Galleries and maps

Unfinished Prior Park chapel in about 1855, Rev Francis Lockey (1796 - 1869)

Unfinished Prior Park chapel in about 1855, Rev Francis Lockey (1796 – 1869)

I have spent some time adding to the galleries for Prior to Now and there are over 1,000 images of people, buildings and activities on Combe Down on the site.

The earliest photographic images are of Prior Park in about 1855 by the Rev Francis Lockey (1796 – 1869). Rev Lockey and his family lived in Swainswick near Bath, in a house known then as Swainswick Cottage and now known as the White House. Amazingly Lockey’s photographic studio (now a conservatory) survives virtually intact at his former home. The studio has been confirmed as being the earliest known surviving photographic studio by the Science Museum. Rev Lockey began experimenting in 1849, first using paper negatives and later glass plates developed using the calotype photographic process, which had been patented by William Henry Fox Talbot (1800 – 1877) in 1841.

Central Combe Down in 1899 -Somerset, Revised 1899, Published 1904

Central Combe Down in 1899 -Somerset, Revised 1899, Published 1904

The galleries that have been added are:

As well as these galleries I have also added two maps. They are very large image files that take some seconds to download on even a fast connection but, once loaded and if all works as it should you can click on the image and zoom into it.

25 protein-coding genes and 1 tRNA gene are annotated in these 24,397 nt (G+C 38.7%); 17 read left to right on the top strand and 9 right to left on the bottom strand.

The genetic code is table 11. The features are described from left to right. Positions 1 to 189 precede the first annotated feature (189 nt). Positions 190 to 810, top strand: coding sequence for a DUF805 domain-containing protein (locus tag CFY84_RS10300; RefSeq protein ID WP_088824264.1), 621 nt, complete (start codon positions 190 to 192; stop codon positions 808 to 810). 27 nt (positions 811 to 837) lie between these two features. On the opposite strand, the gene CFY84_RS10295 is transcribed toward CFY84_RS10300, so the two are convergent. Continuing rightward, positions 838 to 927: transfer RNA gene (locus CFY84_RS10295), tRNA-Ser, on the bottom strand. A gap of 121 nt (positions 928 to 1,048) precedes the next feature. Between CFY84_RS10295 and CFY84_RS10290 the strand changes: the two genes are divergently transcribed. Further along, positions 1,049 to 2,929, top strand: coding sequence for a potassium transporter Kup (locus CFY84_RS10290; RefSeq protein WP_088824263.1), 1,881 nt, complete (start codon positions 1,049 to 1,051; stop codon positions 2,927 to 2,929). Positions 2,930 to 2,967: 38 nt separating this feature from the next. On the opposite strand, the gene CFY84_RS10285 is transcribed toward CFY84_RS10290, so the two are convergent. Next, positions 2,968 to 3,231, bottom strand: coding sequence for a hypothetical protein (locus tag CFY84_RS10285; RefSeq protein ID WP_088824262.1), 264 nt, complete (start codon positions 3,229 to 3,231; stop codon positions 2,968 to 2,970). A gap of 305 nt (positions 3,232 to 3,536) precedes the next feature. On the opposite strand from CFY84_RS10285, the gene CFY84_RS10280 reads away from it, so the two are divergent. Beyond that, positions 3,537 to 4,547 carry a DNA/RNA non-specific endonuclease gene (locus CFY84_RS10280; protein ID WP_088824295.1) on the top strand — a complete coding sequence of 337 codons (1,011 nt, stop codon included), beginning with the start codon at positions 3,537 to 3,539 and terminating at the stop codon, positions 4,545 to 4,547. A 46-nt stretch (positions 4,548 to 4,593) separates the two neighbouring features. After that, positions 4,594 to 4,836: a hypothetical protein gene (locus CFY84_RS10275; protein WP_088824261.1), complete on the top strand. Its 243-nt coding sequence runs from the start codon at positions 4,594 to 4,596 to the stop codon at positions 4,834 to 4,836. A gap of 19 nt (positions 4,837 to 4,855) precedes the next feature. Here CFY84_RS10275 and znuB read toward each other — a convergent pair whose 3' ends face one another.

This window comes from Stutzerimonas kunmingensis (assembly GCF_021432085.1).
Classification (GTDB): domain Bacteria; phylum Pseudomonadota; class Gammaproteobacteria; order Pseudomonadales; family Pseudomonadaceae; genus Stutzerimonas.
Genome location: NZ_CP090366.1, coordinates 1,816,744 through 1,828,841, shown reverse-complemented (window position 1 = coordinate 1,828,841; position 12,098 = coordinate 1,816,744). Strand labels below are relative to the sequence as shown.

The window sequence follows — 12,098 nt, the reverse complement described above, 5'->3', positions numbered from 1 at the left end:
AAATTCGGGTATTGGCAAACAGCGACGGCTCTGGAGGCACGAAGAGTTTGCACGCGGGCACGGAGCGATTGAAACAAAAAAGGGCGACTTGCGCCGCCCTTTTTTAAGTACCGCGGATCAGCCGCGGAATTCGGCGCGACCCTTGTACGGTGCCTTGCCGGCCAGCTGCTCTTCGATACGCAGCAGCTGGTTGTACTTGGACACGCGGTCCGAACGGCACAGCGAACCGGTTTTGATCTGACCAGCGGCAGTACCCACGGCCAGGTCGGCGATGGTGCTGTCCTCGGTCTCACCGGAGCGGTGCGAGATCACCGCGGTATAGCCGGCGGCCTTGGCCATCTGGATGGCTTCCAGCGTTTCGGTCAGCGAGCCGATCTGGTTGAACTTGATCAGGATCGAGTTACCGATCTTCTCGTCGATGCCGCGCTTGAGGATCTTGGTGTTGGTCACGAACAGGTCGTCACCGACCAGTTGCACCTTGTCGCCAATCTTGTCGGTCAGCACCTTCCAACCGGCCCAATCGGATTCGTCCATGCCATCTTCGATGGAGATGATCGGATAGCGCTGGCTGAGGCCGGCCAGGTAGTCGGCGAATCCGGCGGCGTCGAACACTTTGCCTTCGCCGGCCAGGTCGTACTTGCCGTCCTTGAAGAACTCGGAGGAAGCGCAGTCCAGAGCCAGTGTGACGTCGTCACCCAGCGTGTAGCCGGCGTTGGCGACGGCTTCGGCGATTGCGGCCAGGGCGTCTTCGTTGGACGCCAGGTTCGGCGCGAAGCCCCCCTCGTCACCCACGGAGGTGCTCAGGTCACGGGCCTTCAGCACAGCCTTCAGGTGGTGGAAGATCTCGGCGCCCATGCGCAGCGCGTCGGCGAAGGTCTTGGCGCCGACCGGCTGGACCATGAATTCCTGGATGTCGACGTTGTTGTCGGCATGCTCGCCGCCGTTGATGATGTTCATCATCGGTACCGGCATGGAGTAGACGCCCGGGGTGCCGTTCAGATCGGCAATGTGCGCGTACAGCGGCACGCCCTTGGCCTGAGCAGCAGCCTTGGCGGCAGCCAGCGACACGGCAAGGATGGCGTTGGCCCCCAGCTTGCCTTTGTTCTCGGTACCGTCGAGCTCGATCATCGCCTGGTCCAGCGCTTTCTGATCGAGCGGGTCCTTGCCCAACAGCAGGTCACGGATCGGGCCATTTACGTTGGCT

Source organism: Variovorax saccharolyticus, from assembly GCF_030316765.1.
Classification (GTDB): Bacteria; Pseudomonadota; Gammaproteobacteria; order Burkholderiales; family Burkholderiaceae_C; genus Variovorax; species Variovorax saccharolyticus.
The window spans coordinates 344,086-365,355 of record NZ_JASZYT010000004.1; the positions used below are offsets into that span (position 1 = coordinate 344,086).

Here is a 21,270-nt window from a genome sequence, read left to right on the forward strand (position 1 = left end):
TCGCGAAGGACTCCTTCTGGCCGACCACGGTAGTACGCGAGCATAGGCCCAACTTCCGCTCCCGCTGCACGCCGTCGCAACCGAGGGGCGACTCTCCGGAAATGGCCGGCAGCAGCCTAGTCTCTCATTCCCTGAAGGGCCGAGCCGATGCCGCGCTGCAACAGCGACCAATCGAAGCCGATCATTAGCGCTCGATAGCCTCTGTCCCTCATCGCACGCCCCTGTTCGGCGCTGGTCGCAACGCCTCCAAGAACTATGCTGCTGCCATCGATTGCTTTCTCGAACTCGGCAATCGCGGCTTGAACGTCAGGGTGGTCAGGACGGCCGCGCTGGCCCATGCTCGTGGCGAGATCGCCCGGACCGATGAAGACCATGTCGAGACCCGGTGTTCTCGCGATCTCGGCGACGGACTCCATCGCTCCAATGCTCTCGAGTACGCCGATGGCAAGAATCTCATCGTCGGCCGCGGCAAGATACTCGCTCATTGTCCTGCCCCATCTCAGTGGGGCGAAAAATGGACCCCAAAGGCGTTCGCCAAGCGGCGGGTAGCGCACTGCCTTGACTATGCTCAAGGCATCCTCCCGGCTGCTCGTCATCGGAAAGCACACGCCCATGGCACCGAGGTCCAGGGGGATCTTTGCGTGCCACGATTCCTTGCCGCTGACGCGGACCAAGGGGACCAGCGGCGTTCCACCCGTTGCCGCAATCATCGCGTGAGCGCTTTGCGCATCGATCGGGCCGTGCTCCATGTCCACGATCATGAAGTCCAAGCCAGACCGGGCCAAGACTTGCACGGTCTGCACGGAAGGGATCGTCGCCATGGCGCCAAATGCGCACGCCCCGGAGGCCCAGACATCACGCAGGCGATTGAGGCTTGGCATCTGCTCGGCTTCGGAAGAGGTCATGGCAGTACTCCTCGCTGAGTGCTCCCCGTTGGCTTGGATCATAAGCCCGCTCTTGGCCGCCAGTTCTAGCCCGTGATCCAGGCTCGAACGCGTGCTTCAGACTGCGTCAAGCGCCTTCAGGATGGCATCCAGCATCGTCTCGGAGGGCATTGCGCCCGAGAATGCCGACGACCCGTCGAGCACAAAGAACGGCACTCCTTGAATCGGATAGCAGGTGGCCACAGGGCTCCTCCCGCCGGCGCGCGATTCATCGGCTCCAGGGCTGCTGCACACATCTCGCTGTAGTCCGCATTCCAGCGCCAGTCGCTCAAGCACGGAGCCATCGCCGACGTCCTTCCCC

Historical maps treasure trove

I’ve found an historical maps treasure trove. There’s a lovely page at:

A Vision of Britain through Time

History of Combe Down in Bath and North East Somerset.

which tells us that in 1870 – 72, John Marius Wilson’s Imperial Gazetteer of England and Wales described Combe Down like this:

“COMBE-DOWN, a chapelry in Combe-Monckton parish, Somerset; near the Great Western railway and the river Avon, 2 miles S of Bath. It has a post office‡ under Bath. Pop., 940. A hill, giving name to the place, is 550 feet high; commands an extensive prospect; yields Bath stone in large quarries; is pierced and cut with caverns and passages; and bears on its slope a pleasant little town, with villas, an inn, and the church. The living is a vicarage in the diocese of Bath and Wells. Value, not reported.* Patron, the Vicar of South Stoke.

Historical maps

There’s also a link to historical maps that you can see, often, as a seamless map overlaying the modern equivalent and/or download the original free.

Historical map of Combe Down

Historical map of Combe Down

There are general purpose topographic historical maps:

as well as boundary historical maps showing administrative boundaries, for counties, districts, parishes etc.:

as well as land use historical maps recording what each plot of land was being used for on the day it was surveyed, in the 1930s:

Historical land utilization map

Historical land utilization map